About seven miles west of Lincoln on Highway 18 is a small cluster of tombstones on the north side of the highway. When I was a girl my grandmother and I waded through waist-high weeds in order to see the stones, and I remember being thrilled to find one of them had been a musician in what I then thought was the Civil War. Nearby still stood the foundation of an abandoned farmhouse, and what we had found was a family plot.
Of course, we weren’t the first to find it, but when you are a child you like to pretend otherwise. Now the plot is mown and easily seen from the highway and I still visit it on occasion, but never with that first thrill of discovery.
I know from my more recent visits that the tombstone of the "musician" actually belongs to a War of 1812 veteran, not a Civil War veteran. I know that several of those buried there are children who died of diphtheria in 1878. Even more sadly, their father – a Civil War veteran – had been drowned in the Saline River just weeks after their death. How did the wife and mother of the family cope with such a barrage of bad fortune?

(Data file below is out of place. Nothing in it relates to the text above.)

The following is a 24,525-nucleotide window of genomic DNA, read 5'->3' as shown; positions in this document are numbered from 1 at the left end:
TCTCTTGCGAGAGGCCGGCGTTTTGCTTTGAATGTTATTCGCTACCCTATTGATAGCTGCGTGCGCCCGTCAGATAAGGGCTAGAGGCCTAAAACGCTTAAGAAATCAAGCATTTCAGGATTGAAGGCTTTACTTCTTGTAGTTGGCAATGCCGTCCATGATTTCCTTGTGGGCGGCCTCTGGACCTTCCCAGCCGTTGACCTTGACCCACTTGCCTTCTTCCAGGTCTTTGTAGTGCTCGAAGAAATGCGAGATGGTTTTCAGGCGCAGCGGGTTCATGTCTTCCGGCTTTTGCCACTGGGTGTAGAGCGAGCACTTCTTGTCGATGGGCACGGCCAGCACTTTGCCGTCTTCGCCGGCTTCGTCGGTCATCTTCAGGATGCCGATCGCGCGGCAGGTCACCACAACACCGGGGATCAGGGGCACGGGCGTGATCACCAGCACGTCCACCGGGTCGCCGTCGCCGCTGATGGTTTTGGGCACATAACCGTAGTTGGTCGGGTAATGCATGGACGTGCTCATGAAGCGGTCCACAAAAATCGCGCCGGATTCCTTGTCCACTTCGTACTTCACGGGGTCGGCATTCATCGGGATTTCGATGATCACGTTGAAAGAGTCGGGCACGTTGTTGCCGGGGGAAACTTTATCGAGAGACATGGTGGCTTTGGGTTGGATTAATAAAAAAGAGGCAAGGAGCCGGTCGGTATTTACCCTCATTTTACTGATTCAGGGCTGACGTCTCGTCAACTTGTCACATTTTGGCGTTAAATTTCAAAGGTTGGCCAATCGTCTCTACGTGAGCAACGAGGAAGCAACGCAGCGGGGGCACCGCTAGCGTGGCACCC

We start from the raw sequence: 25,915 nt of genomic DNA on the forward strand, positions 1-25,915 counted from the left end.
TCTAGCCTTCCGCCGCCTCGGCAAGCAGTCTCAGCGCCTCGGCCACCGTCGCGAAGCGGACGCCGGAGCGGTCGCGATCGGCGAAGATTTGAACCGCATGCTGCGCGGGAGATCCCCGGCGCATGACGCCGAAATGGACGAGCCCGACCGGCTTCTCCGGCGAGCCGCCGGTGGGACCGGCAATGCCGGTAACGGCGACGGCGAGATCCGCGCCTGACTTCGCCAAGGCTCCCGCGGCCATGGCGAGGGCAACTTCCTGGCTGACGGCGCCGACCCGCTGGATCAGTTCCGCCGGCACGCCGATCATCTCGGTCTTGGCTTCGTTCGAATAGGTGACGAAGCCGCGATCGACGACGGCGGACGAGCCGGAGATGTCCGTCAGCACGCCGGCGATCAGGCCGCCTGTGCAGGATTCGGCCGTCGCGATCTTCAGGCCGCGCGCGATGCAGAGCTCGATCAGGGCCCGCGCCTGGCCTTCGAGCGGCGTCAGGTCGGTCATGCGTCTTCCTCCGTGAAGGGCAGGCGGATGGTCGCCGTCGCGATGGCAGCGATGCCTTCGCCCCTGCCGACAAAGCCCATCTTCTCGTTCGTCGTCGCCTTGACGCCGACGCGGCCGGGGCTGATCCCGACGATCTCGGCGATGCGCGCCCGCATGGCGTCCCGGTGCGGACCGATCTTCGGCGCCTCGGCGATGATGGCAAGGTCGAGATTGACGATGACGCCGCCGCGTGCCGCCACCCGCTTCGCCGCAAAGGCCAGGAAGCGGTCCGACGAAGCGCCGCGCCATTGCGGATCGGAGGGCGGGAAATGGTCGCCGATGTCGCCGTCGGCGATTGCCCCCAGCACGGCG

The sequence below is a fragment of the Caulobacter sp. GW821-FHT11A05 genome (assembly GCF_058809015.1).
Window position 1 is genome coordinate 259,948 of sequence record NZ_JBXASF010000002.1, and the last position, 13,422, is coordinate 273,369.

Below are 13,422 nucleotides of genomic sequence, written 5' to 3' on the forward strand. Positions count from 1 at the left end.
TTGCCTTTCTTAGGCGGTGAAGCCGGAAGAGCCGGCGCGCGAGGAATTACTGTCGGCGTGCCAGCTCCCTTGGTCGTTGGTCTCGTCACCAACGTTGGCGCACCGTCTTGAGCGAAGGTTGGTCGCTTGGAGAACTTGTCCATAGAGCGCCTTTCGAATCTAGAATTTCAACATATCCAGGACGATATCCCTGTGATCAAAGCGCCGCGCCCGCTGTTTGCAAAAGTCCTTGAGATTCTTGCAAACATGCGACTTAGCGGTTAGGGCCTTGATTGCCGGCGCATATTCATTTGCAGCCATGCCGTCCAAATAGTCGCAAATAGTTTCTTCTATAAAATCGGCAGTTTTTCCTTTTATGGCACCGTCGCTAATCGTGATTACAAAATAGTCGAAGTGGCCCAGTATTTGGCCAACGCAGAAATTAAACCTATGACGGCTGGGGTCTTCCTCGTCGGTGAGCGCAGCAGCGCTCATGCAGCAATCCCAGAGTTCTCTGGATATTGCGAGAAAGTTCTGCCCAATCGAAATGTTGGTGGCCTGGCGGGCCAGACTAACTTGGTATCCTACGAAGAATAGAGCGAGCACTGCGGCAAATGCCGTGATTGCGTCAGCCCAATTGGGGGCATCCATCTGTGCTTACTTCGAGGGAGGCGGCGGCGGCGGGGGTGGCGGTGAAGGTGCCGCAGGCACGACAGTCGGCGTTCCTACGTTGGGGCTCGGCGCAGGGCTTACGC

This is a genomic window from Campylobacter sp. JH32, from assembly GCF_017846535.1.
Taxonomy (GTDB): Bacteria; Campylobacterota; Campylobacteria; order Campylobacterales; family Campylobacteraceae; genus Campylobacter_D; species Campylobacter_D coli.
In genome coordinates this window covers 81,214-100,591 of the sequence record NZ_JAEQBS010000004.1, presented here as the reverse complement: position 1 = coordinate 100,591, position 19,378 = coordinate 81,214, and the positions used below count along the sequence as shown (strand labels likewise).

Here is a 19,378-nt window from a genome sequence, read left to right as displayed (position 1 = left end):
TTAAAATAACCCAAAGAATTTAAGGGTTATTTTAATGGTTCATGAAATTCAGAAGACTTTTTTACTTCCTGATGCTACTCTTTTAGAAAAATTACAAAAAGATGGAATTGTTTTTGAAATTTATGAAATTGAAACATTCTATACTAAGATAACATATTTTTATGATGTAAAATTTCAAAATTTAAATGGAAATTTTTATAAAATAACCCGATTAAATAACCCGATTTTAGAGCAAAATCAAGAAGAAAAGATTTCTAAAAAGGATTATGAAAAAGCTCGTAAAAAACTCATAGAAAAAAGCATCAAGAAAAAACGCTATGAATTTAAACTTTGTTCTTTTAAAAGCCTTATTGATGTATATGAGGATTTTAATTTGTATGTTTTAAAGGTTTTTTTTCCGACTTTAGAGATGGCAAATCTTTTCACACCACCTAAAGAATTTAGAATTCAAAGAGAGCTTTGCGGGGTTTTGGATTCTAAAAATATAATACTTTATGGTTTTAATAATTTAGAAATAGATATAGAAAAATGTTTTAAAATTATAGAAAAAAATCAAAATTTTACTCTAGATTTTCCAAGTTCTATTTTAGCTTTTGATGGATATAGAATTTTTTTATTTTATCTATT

Here is a transcription of the tombstones:Joshua Simmons
While indexing the 1950s Lincoln Sentinel-Republicans for obituaries, I found a series of articles about the little unnamed plot and some of those buried there. It is interesting to see how the story of the people buried on the hill came to light. The articles appear in chronological order below.July 1, 1954: "Story Of An Early Day Drowning Is Recalled By A Former Resident"
In addition, I recently found an article about Mr. Minnick in the Sylvan Grove Sentinel written shortly before his death.
And the big news: Another Civil War veteran has been found at this site! Joshua's father Edward Simmons' grave has been found and marked with a government tombstone and he will be honored in a ceremony on May 26, 2012.